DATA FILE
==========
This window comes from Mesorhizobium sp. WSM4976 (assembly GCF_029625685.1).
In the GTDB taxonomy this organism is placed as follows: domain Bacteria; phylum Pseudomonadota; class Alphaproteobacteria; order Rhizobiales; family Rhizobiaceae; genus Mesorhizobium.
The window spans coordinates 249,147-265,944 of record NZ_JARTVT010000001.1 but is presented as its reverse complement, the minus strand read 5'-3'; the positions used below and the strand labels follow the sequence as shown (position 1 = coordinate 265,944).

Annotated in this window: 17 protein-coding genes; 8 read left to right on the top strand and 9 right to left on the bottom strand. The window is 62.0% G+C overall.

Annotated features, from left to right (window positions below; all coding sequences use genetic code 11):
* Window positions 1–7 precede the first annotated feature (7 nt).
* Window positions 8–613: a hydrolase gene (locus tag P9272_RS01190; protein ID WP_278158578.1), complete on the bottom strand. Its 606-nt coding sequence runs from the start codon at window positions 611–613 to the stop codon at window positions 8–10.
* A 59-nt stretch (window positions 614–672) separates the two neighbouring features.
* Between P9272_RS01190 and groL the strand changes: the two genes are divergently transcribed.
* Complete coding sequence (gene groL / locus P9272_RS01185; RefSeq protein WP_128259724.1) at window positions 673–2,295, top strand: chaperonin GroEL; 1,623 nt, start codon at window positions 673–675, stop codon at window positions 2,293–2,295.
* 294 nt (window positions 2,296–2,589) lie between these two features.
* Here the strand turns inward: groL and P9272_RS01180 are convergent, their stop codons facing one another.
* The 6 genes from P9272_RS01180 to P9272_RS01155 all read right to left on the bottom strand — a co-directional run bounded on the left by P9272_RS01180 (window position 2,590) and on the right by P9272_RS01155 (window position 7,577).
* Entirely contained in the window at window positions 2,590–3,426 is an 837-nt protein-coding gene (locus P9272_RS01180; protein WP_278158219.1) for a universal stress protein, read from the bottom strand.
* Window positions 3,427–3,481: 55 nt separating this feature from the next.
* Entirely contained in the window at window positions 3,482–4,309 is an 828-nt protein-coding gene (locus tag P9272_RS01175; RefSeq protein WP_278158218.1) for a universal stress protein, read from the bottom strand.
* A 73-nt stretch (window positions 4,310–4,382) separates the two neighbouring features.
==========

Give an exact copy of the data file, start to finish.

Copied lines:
This window comes from Mesorhizobium sp. WSM4976 (assembly GCF_029625685.1).
In the GTDB taxonomy this organism is placed as follows: domain Bacteria; phylum Pseudomonadota; class Alphaproteobacteria; order Rhizobiales; family Rhizobiaceae; genus Mesorhizobium.
The window spans coordinates 249,147-265,944 of record NZ_JARTVT010000001.1 but is presented as its reverse complement, the minus strand read 5'-3'; the positions used below and the strand labels follow the sequence as shown (position 1 = coordinate 265,944).

Annotated in this window: 17 protein-coding genes; 8 read left to right on the top strand and 9 right to left on the bottom strand. The window is 62.0% G+C overall.

Annotated features, from left to right (window positions below; all coding sequences use genetic code 11):
* Window positions 1–7 precede the first annotated feature (7 nt).
* Window positions 8–613: a hydrolase gene (locus tag P9272_RS01190; protein ID WP_278158578.1), complete on the bottom strand. Its 606-nt coding sequence runs from the start codon at window positions 611–613 to the stop codon at window positions 8–10.
* A 59-nt stretch (window positions 614–672) separates the two neighbouring features.
* Between P9272_RS01190 and groL the strand changes: the two genes are divergently transcribed.
* Complete coding sequence (gene groL / locus P9272_RS01185; RefSeq protein WP_128259724.1) at window positions 673–2,295, top strand: chaperonin GroEL; 1,623 nt, start codon at window positions 673–675, stop codon at window positions 2,293–2,295.
* 294 nt (window positions 2,296–2,589) lie between these two features.
* Here the strand turns inward: groL and P9272_RS01180 are convergent, their stop codons facing one another.
* The 6 genes from P9272_RS01180 to P9272_RS01155 all read right to left on the bottom strand — a co-directional run bounded on the left by P9272_RS01180 (window position 2,590) and on the right by P9272_RS01155 (window position 7,577).
* Entirely contained in the window at window positions 2,590–3,426 is an 837-nt protein-coding gene (locus P9272_RS01180; protein WP_278158219.1) for a universal stress protein, read from the bottom strand.
* Window positions 3,427–3,481: 55 nt separating this feature from the next.
* Entirely contained in the window at window positions 3,482–4,309 is an 828-nt protein-coding gene (locus tag P9272_RS01175; RefSeq protein WP_278158218.1) for a universal stress protein, read from the bottom strand.
* A 73-nt stretch (window positions 4,310–4,382) separates the two neighbouring features.